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If EU Gives Go-Ahead, Cyprus Will Use Russia’s Sputnik Vaccine

NICOSIA — With worry about side effects from AstraZeneca’s COVID-19 vaccine possibly sidelining its use for now, Cyprus said it would buy Russia’s Sputnik version if the European Medicines Agency (EMA) declares it safe.

Sputnik had been viewed dubiously as it was developed rapidly in 2020 as the pandemic raged around the world but with not enough vaccines to go around there is renewed interest in its use, an official not named told Reuters.

The EU has approved four vaccines and made deals with Western vaccine makers on behalf of the 27-member bloc, but problems with production and now over AstraZeneca have added to a shortage.

That has led some countries to try to find their own and break with the EU – which was upset that AstraZeneca was moving too slowly or hoarding supplies for the United Kingdom, where it is located.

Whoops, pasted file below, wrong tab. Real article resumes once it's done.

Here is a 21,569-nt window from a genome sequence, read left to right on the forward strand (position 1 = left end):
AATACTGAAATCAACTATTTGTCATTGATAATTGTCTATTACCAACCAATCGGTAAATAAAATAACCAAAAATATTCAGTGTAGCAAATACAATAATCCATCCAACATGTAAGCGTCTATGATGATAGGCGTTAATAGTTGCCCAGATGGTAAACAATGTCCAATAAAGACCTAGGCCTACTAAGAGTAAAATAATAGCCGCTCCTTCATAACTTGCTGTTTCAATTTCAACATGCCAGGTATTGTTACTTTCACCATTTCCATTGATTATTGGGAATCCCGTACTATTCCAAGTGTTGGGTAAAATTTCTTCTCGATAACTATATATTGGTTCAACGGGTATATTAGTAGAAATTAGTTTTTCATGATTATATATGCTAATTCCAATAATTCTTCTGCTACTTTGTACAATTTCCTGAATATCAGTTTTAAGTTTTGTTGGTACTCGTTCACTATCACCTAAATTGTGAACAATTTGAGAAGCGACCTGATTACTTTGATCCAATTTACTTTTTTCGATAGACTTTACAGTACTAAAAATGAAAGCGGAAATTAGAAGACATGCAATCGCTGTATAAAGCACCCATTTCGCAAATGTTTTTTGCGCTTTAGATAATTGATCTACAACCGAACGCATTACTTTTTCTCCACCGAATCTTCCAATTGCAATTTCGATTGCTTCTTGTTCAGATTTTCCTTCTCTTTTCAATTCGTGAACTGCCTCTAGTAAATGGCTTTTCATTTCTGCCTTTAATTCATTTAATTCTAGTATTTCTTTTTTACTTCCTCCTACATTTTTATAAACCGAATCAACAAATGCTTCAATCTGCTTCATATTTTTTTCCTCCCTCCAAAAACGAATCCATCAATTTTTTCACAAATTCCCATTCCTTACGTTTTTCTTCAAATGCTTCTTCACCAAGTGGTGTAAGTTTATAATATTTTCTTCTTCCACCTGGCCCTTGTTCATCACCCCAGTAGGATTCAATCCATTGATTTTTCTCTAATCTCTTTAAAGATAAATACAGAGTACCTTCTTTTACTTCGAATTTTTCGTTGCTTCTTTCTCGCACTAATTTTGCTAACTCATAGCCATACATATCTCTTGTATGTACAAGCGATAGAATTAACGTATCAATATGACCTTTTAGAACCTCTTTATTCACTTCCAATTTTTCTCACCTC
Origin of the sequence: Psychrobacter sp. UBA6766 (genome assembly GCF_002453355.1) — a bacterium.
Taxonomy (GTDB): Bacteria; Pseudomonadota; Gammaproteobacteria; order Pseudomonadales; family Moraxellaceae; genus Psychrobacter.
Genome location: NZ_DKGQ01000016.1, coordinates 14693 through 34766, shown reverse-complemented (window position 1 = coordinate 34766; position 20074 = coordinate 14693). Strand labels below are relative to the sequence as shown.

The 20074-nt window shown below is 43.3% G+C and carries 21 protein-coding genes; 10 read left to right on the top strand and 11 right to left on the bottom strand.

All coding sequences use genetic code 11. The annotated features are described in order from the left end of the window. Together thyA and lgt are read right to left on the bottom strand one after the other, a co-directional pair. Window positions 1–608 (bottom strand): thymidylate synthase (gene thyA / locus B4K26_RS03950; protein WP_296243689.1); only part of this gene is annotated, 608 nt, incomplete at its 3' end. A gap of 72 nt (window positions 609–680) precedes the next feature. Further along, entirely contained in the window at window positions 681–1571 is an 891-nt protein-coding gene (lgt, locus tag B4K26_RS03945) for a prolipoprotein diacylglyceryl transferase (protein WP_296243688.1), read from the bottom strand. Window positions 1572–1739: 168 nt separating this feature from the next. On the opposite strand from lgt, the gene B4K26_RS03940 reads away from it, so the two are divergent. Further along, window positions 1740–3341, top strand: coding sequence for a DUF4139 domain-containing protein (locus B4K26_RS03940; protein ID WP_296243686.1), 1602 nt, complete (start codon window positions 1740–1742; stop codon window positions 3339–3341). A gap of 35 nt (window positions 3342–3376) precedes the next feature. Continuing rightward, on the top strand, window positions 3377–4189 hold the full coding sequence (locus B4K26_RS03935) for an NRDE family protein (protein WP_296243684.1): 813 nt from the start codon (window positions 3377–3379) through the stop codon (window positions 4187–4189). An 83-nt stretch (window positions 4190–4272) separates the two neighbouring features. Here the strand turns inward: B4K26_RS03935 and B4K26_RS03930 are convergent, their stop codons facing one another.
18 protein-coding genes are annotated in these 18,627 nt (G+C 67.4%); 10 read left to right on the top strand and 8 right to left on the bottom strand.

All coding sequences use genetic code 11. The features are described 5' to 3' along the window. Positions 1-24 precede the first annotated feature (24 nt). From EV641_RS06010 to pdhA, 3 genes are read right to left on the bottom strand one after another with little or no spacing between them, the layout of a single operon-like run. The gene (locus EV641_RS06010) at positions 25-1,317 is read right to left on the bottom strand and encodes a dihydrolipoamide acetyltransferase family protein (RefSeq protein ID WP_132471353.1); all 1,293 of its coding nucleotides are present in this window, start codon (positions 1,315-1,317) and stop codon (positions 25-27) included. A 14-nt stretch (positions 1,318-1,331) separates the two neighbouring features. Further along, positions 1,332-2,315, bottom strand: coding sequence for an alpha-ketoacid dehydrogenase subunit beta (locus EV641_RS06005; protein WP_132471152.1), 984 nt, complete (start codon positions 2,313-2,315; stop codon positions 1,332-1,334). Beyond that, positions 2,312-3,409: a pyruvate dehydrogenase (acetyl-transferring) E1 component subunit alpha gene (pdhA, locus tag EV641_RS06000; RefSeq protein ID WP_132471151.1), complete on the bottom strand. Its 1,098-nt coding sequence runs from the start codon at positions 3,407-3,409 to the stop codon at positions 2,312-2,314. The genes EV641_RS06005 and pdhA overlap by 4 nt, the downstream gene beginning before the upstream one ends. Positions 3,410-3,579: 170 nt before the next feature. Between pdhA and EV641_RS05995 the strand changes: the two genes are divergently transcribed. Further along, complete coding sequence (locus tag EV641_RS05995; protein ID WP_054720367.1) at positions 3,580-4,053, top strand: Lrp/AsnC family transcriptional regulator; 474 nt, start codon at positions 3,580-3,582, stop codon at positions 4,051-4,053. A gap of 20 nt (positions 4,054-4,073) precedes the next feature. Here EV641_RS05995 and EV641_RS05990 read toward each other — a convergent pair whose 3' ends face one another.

Cypriot government spokesman Kyriakos Koushos was quoted by the semi-official Cyprus News Agency saying authorities would order 50,000 doses, subject to prior vetting and approval by the pharmaceuticals regulator.

Hungary and Slovakia have acquired the Russian vaccine, and the Czech Republic has said it may place an order while a Health Ministry spokesperson in Cyprus told Reuters earlier authorities could not take a position on whether the specific vaccine or any other vaccine should be approved unless all available data was assessed by the EMA.

The EMA on March 4 said it had started a rolling review of the vaccine. That review would speed up any approval process by allowing researchers to submit findings in real-time before final trial data is ready.

After skepticism over Sputnik’s efficacy, as it was produced without waiting for the results of full clinical trials, scientists said they have found it to be 92 percent effective against the Coronavirus.

That was based on peer-reviewed late-stage trial results published in The Lancet medical in February. The two-shot vaccine uses two different weakened common cold viruses to deliver immune-building protein to the human body.

Cyprus was easing a lockdown aimed at slowing the spread of the virus but had to rejigger it after variants were making cases soar even as the country planned to reopen to tourists this month.

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